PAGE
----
In the country’s raging debate about immigration, and moments after the White House issued its second travel ban on Monday, HUD Secretary Ben Carson referred to slaves as “immigrants” in a speech to department employees.
“That’s what America is about, a land of dreams and opportunity,” Carson said Monday. “There were other immigrants who came here in the bottom of slave ships, worked even longer, even harder for less. But they too had a dream that one day their sons, daughters, grandsons, granddaughters, great-grandsons, great-granddaughters, might pursue prosperity and happiness in this land.”
The second part of that quote might be true, but Carson’s suggestion that slaves were “immigrants”— even metaphorically speaking — is alarming, experts say.
“This is particularly troubling as how can people proven to be property, by legislature, be considered immigrants? It can’t be both ways,” said Michael Woodward, a Ph.D candidate in the Department of History and Humanities at Clark Atlanta University. “For him to imply this was immigration diminishes the horrible institution of slavery to a palatable period in history that is easily digestible for those in denial or those unknowledgeable of … slavery.”
Twitter and social media had a field day with Carson.
Carson, a gifted neurosurgeon, ran for president in 2016 as part of a large field that lost to eventual GOP nominee Donald Trump.
After dropping out of the race, Carson became one of Trump’s key surrogates and was named secretary of Housing and Urban Development. He is the only African-American in Trump’s cabinet.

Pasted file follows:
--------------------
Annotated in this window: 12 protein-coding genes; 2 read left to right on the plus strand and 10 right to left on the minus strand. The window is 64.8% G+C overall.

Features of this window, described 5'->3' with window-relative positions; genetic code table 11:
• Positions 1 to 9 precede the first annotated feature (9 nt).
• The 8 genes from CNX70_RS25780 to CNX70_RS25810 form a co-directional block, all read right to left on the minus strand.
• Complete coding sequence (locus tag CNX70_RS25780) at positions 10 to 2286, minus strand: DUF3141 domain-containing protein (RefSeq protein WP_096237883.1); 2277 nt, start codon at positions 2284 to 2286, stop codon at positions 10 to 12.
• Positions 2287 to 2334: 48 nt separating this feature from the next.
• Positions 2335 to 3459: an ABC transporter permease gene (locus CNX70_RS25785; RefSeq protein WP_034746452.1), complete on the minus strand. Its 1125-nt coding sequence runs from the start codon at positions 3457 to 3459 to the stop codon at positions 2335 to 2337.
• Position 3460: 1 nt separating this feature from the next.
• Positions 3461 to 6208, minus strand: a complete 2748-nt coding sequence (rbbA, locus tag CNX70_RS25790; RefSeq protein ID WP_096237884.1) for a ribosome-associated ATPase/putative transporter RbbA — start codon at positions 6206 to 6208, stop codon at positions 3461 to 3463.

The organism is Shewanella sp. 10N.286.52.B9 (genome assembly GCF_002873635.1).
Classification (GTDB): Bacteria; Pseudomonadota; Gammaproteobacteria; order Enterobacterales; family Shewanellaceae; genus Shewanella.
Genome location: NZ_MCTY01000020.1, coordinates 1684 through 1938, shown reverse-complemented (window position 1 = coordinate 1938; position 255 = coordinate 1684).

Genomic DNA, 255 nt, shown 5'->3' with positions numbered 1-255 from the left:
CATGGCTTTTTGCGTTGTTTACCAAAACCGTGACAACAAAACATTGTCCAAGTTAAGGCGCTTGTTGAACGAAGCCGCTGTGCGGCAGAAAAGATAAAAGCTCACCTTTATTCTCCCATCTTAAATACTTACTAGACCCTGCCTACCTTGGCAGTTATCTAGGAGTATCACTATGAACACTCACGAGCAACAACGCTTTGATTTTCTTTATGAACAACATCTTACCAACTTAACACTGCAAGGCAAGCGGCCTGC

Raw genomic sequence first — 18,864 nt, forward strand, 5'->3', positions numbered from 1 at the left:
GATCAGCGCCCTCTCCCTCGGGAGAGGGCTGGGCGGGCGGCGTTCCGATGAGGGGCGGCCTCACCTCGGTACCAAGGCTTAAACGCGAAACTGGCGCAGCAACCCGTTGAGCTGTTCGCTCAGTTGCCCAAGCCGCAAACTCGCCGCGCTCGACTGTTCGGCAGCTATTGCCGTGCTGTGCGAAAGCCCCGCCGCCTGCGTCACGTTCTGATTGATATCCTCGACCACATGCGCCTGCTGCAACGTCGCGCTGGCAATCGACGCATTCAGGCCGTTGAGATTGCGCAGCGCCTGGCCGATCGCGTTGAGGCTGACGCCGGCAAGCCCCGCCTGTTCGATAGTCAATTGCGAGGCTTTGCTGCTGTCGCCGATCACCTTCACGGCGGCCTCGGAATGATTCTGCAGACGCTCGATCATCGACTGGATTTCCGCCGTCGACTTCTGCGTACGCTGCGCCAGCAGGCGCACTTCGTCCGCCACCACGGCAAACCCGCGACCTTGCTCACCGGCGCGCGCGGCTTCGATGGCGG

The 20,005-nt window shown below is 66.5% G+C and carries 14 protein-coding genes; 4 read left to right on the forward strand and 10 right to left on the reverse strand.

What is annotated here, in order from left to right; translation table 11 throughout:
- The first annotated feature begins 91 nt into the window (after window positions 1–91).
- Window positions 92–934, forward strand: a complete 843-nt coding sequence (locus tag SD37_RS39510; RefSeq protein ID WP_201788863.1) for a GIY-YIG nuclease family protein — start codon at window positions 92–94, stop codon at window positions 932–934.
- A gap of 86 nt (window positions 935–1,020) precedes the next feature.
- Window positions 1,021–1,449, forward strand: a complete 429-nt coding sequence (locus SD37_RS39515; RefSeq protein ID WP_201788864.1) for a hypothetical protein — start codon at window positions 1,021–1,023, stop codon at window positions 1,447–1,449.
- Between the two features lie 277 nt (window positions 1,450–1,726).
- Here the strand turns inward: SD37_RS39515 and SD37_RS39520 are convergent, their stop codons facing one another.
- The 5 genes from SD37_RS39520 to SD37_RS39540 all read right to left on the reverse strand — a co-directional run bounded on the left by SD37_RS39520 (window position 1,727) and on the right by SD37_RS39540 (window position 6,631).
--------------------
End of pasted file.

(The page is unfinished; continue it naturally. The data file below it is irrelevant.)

Black people have been coming to America since 1619, mostly by force. In 1619, the first 20 Africans arrived in Jamestown – in the bottom of a slave ship.
They were forced to work, and their bondage represented the beginning of chattel slavery in the United States.
Between 1619 and 1807 (when the Transatlantic Slave Trade was halted by Congress) 388,000 Africans made their way to America — all in the bottom of slave ships.
When they arrived, they were all forced to work as slaves — generally for the sons and daughters of immigrants.
“The nearly 400,000 Africans brought to America prior to the 1808 Slave Trade Act were not immigrants,” said historian Karcheik Sims-Alvarado, the author of “Atlanta and the Civil Rights Movement.” “They were kidnapped and enslaved in a foreign nation. Let’s not be confused about that fact. “